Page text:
Australian Natural Bodz - - Nutrition Knowledge Centre -

Miss break­fast and go jog­ging for an hour in the morn­ing. The calo­ries you miss out on at break­fast you won’t con­sume later in the day. On the con­trary: as a re­sult of the com­bi­na­tion of phys­i­cal ex­er­tion and miss­ing break­fast you’ll con­sume less through­out the day than you would have if you had eaten break­fast. Amer­i­can sports sci­en­tist Jes­sica Bach­man, of the Univer­sity of Scran­ton, wrote about this in the Jour­nal of Nu­tri­tion and Me­tab­o­lism.


The re­searchers per­formed an ex­per­i­ment with 12 male run­ners, aged 18­30, who they got to run on two sep­a­rate oc­ca­sions on a tread­mill in the morn­ing for 60 min­utes at 60 per­cent of their max­i­mal oxy­gen up­take. If you’re fit that’s the in­ten­sity at which you can just con­tinue a con­ver­sa­tion and at which your fat burn­ing is op­ti­mal. On one oc­ca­sion the par­tic­i­pants ate break­fast be­fore run­ning and on the other they skipped break­fast. The re­searchers also mea­sured the amount of food that the par­tic­i­pants ate on the days that they ran.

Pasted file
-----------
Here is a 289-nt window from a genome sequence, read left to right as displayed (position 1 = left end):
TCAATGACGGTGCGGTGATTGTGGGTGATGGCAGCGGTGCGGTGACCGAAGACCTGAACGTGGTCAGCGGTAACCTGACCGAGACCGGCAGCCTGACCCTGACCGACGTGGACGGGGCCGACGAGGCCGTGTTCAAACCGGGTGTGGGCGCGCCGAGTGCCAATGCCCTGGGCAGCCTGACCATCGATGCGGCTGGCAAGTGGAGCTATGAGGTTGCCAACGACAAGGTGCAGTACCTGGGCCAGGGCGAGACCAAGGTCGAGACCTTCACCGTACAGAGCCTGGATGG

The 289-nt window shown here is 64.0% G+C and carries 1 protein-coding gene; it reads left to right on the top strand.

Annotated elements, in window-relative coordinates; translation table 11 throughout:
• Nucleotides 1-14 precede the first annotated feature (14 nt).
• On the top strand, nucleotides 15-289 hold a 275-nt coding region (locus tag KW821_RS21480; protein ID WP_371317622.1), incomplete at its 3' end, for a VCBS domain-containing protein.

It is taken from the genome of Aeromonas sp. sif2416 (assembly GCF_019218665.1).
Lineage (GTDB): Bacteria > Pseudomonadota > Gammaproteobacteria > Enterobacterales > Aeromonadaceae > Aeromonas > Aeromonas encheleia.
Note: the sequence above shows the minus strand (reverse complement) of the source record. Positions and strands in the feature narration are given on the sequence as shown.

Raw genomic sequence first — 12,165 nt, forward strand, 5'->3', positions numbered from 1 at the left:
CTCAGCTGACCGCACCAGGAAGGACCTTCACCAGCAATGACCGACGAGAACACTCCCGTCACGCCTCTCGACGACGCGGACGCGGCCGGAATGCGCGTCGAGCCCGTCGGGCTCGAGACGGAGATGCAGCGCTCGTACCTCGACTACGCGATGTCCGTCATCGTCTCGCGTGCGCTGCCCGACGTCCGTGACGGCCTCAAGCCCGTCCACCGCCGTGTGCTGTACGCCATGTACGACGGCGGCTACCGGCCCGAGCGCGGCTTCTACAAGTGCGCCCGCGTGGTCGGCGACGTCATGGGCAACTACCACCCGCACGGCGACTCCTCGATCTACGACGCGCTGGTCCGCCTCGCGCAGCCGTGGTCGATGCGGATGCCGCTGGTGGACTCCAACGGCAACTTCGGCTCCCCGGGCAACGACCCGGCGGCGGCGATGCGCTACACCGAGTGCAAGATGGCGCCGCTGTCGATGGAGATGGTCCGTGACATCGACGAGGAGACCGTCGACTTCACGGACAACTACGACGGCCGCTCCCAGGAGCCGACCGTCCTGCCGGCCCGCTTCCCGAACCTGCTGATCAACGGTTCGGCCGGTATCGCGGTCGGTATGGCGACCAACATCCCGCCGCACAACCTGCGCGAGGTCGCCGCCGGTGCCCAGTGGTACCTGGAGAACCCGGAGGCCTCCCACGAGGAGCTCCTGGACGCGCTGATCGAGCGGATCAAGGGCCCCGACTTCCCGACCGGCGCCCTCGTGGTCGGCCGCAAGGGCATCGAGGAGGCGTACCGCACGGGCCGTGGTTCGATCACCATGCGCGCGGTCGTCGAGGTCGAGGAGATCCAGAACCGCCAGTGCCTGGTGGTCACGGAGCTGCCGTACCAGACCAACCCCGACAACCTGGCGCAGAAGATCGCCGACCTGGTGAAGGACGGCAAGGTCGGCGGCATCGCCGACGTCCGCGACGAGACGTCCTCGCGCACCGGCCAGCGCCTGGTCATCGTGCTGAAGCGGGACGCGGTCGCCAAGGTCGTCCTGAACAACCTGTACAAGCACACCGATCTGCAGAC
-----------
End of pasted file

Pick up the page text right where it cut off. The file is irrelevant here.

When the par­tic­i­pants skipped break­fast they did not make up for the missed calo­ries later in the day. What’s more: they even ate less after lunch than they did when they had had break­fast. The par­tic­i­pants burned an av­er­age of 900 kilo­calo­ries while run­ning. It made no dif­fer­ence whether they had eaten break­fast or not. But the par­tic­i­pants who had not had break­fast burned sig­nif­i­cantly more fat when run­ning.


“With a grow­ing in­ter­est in exercising in a state of re­duced car­bo­hy­drate avail­abil­ity ­ ‘ train­ing low’ ­ it is im­por­tant to dis­cover the ef­fects these pro­to­cols may have on a va­ri­ety of phys­i­o­logic mark­ers,” the re­searchers wrote. “Pre­vi­ous re­search on train­ing low has found some ben­e­fi­cial im­prove­ments in mark­ers that could po­ten­tially lead to im­prove­ments in ath­letic per­for­mance.”

“The com­bi­na­tion of skip­ping break­fast and exercising in the fasted state may have an ad­di­tive ef­fect on sup­press­ing en­ergy in­take hours after ex­er­cise is com­pleted. It is cur­rently un­known if fol­low­ing this type of pro­to­col over a pro­longed pe­riod of time could have im­pli­ca­tions for weight man­age­ment.”

Source: J Nutr Metab. 2016;2016:1984198.

Newspapers in English

Newspapers from Australia

© PressReader. All rights reserved.